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Perceptions of abortion opponents frightening

A recent letter claiming global access to contraception will increase abortion rates is laughable if not for its frightening message that family planning programs should be denied funding because contraception sometimes fails.

This logic is as ridiculous as some religious organizations claiming on television that condoms don’t help protect against sexually transmitted diseases. Tell that to the current millions infected with AIDs due to unprotected sex in Africa, as well as an entire generation of orphaned children.



While true all forms of birth control have failure rates, so do all methods of prevention we use daily. Seatbelts don’t save every life, but we still buckle up to increase our chances of surviving most car accidents. Modern medicines aren’t a guarantee, but we don’t forego them because they might not work. We know nonaction is far more likely to result in injury, or even death.

Suggesting family planning funds be redirected towards “child survival programs” completely ignores the services these programs already provide through prenatal care, midwifery, breastfeeding assistance, post-partum care and, especially, childhood immunizations.




Abortion opponents must realize future medical technologies in birth control will surely increase in success and simplicity. Greater understanding of fertility will also give women more control over pregnancy and natural family planning methods, as well.

Every woman has the right if she chooses to share in this knowledge. Enduring a dozen births hoping maybe two will survive childhood is surely as repugnant as abortion. One letter suggested we could save all these doomed infants if we would only sacrifice all entertainment monies spent by American families.

The statistics of children living in poverty in our own U.S. cities casts serious doubts on our ability to save the world, although our multibillion military budget could perhaps spare a few dollars in that direction. I doubt that, too.

Perhaps stand-up comedian George Carlin had our present administration in mind when he quipped, “everyone cares so much when you’re a fetus, but then they forget about you until you’re of military age.” I’m beginning to agree.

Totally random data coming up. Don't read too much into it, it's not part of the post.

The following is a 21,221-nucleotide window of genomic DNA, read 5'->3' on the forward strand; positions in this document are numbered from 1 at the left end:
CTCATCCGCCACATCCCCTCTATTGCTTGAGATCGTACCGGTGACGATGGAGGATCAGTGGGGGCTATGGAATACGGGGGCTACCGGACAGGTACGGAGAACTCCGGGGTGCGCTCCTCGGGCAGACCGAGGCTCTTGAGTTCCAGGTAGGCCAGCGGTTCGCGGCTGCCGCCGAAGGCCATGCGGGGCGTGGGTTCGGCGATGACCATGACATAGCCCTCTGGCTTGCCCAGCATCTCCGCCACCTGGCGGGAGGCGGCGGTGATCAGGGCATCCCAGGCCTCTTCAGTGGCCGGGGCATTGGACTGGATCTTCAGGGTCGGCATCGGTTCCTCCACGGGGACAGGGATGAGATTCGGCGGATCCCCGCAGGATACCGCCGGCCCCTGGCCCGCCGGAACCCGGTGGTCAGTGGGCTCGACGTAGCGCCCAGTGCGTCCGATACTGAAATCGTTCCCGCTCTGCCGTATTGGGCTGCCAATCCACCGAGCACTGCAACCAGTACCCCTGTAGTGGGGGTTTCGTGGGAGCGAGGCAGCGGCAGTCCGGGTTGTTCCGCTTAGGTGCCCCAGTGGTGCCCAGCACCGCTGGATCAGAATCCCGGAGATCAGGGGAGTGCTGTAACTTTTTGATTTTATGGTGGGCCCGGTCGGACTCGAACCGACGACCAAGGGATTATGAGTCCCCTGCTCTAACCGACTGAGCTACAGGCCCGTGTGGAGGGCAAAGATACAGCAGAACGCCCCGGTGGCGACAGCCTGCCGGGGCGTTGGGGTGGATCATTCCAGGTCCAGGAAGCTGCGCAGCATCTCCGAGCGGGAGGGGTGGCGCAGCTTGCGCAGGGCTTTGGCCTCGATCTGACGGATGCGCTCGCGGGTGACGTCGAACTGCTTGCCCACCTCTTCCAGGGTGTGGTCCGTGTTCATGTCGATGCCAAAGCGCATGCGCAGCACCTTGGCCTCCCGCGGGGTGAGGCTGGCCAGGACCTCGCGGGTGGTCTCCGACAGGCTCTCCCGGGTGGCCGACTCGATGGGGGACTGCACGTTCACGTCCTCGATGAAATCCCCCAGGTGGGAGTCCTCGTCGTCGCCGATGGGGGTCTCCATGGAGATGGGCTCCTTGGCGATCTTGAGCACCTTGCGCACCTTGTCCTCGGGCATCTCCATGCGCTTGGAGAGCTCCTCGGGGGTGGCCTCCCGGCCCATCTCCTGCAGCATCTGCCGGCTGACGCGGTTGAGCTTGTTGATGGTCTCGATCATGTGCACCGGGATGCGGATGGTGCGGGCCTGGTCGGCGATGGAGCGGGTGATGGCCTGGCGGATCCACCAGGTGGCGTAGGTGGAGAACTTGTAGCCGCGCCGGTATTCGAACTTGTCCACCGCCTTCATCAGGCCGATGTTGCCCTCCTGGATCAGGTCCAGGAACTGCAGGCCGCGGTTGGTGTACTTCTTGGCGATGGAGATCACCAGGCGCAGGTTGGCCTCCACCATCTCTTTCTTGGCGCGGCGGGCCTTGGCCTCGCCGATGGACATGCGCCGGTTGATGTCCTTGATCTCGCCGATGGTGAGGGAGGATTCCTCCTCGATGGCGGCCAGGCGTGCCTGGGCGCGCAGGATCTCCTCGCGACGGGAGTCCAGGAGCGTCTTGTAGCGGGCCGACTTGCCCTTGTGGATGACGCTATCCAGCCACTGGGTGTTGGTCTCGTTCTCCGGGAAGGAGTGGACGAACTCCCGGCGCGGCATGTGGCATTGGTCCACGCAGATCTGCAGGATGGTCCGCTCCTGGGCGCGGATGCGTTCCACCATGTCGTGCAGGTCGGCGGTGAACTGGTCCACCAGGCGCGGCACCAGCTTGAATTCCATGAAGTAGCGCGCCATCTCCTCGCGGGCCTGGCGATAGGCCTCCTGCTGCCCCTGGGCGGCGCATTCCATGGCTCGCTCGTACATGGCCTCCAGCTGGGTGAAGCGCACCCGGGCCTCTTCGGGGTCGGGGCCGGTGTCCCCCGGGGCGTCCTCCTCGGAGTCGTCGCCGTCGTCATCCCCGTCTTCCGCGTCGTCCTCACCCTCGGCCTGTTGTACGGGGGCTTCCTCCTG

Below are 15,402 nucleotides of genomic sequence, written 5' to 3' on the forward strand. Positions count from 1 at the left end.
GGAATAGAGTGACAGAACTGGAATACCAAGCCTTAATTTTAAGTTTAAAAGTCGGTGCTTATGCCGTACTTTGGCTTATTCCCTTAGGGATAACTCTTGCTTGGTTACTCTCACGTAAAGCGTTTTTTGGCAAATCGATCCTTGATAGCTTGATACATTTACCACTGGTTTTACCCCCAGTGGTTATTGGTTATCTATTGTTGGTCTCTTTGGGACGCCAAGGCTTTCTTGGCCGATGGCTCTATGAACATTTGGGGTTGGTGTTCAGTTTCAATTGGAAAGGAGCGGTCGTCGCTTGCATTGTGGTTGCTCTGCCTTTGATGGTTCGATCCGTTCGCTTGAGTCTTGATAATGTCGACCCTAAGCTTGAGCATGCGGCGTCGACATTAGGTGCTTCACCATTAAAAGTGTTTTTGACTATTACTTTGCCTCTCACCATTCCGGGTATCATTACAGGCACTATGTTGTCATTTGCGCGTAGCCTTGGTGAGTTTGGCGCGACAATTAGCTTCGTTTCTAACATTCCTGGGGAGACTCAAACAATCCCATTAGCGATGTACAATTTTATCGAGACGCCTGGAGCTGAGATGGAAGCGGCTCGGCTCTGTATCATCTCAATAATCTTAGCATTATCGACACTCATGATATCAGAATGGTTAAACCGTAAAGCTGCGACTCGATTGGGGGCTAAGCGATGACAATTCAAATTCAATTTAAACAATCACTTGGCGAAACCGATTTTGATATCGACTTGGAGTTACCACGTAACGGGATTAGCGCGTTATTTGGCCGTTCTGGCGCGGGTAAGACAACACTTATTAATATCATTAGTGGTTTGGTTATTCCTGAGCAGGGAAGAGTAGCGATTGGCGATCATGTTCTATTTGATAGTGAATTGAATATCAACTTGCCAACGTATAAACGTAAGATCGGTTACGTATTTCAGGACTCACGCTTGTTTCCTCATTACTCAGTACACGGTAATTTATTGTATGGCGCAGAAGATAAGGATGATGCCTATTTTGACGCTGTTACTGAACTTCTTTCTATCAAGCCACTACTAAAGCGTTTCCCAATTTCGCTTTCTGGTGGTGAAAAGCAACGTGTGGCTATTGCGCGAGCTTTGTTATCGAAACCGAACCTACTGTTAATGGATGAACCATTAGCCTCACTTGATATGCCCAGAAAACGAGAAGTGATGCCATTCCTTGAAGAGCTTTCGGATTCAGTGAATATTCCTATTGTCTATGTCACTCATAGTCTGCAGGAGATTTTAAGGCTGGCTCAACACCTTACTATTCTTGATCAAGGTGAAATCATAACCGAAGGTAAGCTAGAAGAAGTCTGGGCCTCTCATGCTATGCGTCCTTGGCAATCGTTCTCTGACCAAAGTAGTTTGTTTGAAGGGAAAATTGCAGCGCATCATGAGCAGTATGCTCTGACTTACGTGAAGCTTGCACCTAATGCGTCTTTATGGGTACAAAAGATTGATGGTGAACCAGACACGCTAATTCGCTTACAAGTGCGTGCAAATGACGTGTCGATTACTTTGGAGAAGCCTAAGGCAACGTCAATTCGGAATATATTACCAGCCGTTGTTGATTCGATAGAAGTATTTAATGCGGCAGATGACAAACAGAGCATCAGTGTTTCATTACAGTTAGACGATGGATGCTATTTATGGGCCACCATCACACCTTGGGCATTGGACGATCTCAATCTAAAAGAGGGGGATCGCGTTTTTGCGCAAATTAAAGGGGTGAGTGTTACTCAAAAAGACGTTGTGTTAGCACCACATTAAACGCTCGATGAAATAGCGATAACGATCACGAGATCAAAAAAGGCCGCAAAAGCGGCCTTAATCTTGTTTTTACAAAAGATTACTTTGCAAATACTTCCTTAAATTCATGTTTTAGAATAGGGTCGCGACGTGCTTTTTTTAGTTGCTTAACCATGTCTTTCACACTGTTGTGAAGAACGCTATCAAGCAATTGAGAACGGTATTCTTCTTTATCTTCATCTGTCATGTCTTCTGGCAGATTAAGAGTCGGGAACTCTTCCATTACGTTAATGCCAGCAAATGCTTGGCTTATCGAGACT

Perceptions of abortion opponents frightening

A recent letter claiming global access to contraception will increase abortion rates is laughable if not for its frightening message that family planning programs should be denied funding because contraception sometimes fails.

This logic is as ridiculous as some religious organizations claiming on television that condoms don1t help protect against sexually transmitted diseases. Tell that to the current millions infected with AIDs due to unprotected sex in Africa, as well as an entire generation of orphaned children.

While true all forms of birth control have failure rates, so do all methods of prevention we use daily. Seatbelts don1t save every life, but we still buckle up to increase our chances of surviving most car accidents. Modern medicines aren1t a guarantee, but we don1t forego them because they might not work. We know nonaction is far more likely to result in injury, or even death.

Suggesting family planning funds be redirected towards 3child survival programs² completely ignores the services these programs already provide through prenatal care, midwifery, breastfeeding assistance, post-partum care and, especially, childhood immunizations.

Abortion opponents must realize future medical technologies in birth control will surely increase in success and simplicity. Greater understanding of fertility will also give women more control over pregnancy and natural family planning methods, as well.

Every woman has the right if she chooses to share in this knowledge. Enduring a dozen births hoping maybe two will survive childhood is surely as repugnant as abortion. One letter suggested we could save all these doomed infants if we would only sacrifice all entertainment monies spent by American families.

The statistics of children living in poverty in our own U.S. cities casts serious doubts on our ability to save the world, although our multibillion military budget could perhaps spare a few dollars in that direction. I doubt that, too.

Perhaps stand-up comedian George Carlin had our present administration in mind when he quipped, 3everyone cares so much when you1re a fetus, but then they forget about you until you1re of military age.² I1m beginning to agree.

Lisa Hioki

Nevada City


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